I awoke this morning inside of the Slavery Corporation of america, for some reason I felt empty inside of myself. There were a special something missing from my life. I thought about what it could be but each time I came up with no answer. With my thoughts in solitude, I walked to the mirror on the wall of the Slavery Corporation of america's Maximum Security room of Castration and Niggerization with hope that the Chief of Corporations didn't order the hooded men to get me while I was sleep, but it was not me that I saw. I found myself looking into the eyes of an older man whom I had never saw in my life. In some odd way I felt a closeness to the Stranger. In my heart I understood the brown eyes that stared at me. The face I saw in the mirror spoke to me not, but the eyes of the Stranger gave me a Strong Message with a Spark of Knowledge that overpowered all that I had grown to accept and I immediately realized that the eyes I saw was the eyes of a former product of a People in Struggle who had been enslaved by the Corporate Workplace long before my birth. The face of the Stranger was strong and the eyes were kind and in every way the Stranger was a part of me. The eyes touched my heart and soul as the Stranger continued to stare at me. They were the eyes of the father of a Nation of Revolutionaries who had rebelled against the Slavery Corporation of america but this Stranger died in the Corporate Workplace in order that my generation may understand the end result of sleeping on the corporate bed of Castration and Niggerization. In the eyes I begin to see and understand what it meant to be a revolutionary. I can feel a fire of freedom burning in the place that was empty inside of me and that very fire will be the inspiration of my struggle until I become a great reflection in your mirror....

By Lumumba Shakur (John R. Williams)
2999 US Hwy 61 North
Woodville, MS 39669




Ending of "The Dream"

Gaping holes begin to form
Midst huddled masses
American dream
Turned nightmare

Hope dims
And homeless
Crowd alleys
And scrabble for food

Gullible crowd pews
Seeking escape
Amid rantings
Of false prophets

Deluded teachers
Rant of salvation
Beyond price
Then itemize cost

Babbling of free gift
Without string
Then tell what's required
To earn it....

Misery counted
As requisite to
Selected members
This elite club....

Formed before time
By a sadistic God
Seeking adoration
From victims

Americans crushed
By jackboots of hobnail
And deprivation
Wielded by profit....

Capitalist demand
Reward for slavedriver

Who in greed
Drains the worker
With promise

The great dream
Lies awash
In fallow ground
Sprouting defeat.

By James E. Meier
3060 F. M. 3514
Beaumont, TX 77705-7635



I Am a Slave

I live in North Carolina and I am a slave. Although I am very educated, highly skilled and I once had a sufficient income, good credit and supported a wife and child, I am today a slave.
Picture those sneaker makers in "foreign countries" who work in factories for pennies an hour. They earn more than me. Imagine those who toil, in sweatshops or those who labor by hand in one of those foreign countries. The people featured in news stories about human rights. They get more media attention than me. Now picture me, I live in America, in North Carolina and I am a slave.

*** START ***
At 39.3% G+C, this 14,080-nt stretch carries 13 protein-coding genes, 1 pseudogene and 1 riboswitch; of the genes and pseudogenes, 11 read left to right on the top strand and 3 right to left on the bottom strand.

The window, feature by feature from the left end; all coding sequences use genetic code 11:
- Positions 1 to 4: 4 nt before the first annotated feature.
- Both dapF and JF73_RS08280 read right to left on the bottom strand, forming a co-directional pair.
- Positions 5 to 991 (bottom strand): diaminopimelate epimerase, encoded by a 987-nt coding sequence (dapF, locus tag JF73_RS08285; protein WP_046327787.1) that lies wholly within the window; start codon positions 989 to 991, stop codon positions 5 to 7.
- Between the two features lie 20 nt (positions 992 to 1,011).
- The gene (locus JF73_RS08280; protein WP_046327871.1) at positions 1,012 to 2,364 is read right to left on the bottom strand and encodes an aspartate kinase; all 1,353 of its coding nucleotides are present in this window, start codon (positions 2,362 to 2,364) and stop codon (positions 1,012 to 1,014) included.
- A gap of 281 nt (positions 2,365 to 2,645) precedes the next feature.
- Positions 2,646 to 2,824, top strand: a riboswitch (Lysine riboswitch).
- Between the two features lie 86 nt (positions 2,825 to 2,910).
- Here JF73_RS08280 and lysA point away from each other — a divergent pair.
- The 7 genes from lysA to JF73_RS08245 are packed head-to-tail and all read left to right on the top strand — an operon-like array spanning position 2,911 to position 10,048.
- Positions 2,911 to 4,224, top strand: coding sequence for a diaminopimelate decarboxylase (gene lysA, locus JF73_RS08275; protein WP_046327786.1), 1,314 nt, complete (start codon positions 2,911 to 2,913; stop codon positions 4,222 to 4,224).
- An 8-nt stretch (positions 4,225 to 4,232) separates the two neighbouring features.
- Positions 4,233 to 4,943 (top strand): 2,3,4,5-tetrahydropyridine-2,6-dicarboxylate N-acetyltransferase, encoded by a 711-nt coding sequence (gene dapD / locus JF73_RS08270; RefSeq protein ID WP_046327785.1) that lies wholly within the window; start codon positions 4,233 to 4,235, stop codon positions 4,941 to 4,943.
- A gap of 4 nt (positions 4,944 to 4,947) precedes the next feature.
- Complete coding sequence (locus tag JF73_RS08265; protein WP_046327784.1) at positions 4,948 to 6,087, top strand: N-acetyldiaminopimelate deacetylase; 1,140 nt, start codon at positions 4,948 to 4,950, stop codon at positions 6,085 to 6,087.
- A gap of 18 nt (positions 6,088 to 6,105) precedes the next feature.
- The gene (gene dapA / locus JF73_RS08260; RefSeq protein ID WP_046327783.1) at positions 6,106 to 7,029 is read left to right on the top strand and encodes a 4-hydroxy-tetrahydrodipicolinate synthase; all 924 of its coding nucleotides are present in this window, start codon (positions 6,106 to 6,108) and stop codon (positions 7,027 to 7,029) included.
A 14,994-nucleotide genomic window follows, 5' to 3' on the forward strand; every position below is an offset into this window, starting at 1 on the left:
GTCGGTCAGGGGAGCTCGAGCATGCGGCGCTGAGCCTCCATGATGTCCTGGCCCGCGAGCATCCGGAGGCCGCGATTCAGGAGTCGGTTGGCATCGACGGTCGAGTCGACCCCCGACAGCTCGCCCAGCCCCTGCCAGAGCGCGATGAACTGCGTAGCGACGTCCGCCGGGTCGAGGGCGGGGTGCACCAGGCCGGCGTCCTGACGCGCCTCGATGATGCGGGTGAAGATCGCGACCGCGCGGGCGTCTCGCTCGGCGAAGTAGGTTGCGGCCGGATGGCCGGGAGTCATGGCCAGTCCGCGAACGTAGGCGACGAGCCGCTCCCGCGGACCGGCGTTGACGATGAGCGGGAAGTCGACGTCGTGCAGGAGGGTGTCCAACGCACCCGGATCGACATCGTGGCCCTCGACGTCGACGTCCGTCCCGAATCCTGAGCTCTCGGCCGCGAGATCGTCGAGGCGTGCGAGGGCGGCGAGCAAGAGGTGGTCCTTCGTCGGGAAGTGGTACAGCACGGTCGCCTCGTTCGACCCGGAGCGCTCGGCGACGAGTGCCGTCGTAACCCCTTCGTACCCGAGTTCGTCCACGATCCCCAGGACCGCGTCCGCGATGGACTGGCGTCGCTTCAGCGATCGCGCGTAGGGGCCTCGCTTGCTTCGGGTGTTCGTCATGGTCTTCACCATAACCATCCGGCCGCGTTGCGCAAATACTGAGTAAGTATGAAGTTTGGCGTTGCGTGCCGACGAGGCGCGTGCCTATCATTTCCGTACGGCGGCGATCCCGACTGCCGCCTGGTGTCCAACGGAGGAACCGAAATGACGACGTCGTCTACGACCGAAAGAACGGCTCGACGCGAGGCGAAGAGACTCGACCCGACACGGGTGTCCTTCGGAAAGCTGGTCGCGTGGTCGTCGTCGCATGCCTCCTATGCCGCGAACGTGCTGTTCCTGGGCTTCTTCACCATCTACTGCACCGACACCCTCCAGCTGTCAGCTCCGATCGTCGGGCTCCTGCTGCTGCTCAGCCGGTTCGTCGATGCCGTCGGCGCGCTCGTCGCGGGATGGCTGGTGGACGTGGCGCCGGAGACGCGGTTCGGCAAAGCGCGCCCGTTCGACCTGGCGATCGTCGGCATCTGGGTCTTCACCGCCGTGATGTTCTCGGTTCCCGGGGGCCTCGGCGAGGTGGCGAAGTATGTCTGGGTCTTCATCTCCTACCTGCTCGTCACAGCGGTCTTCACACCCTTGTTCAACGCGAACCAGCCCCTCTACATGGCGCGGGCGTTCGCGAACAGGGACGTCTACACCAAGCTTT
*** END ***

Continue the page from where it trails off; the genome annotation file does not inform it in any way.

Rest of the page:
I am fed (just enough), housed and kept healthy enough to work (provided I started healthy). I earn as little as forty cents a day -- the price of a postage stamp -- for a seven-day work week. Illnesses which require a medical visit cost me three dollars -- a week's pay. If I can't pay I am Burdened with the debt for medical care. So most times when I get sick I just risk my health and go to work. Sometimes I am so sick I pay for the medical visit but still must go to work. My health and safety isn't enough reason to let me rest one day. After all I am a slave.

I am forced to work, to take a job -- any job they feel like giving me regardless of my education level, skill level or needs. To our keepers we are all the same. If I don't take a job I am punished. If I try to quit the job I am punished. (I can be punished for not having my shirt tucked in. I can be punished for speaking out like this.)

When I am punished I am fined ten dollars (Three week's pay). I can't use the phone, my family is restricted from visiting me and worse, my term of servitude is lengthened. Who am I? I am a North Carolina prisoner and I am a slave. You may think I deserve this punishment. Our Supreme Court in the 1970's decided that we "are sent to prison as punishment not for punishment."

You may think we should be forced to work to "earn our keep" and "learn responsibility." That's a laugh. Prison slavery can never repay the enormous and obscene amount of money to build prisons (instead of schools) for which the tax payers are bled.

And all that I and most prisoners have learned is simple pity for the people who support, perpetuate and then ignore this system of slavery. That's what a slave really learns. I should know. I am a North Carolina prisoner and I am a slave.

By Robert Camara
Box 137
Tillery, NC 27887




The D.A.'s Song

Guilty he called me,
so my freedom ceased.
Now I'm living
in the belly of the beast.
Guilty he said
so I feel degraded.
I've got a new status,
it's called incarcerated.
I had better agree
to the guilty plea
while the D.A. offers me
one and a half to three.
If I let this chance pass
his song will change
to a six to twelve --
isn't that strange?
It really matters not
if I committed the crime
because if I blow trial,
he will triple the time.
Some say it's the mayor
or the crooked police.
Maybe I've spent too much time
hanging out in the street,
but because I'm the type
who likes to get paid,
I better use this time
to learn me a trade.
You're guilty until proven innocent,
that's not the way it should be.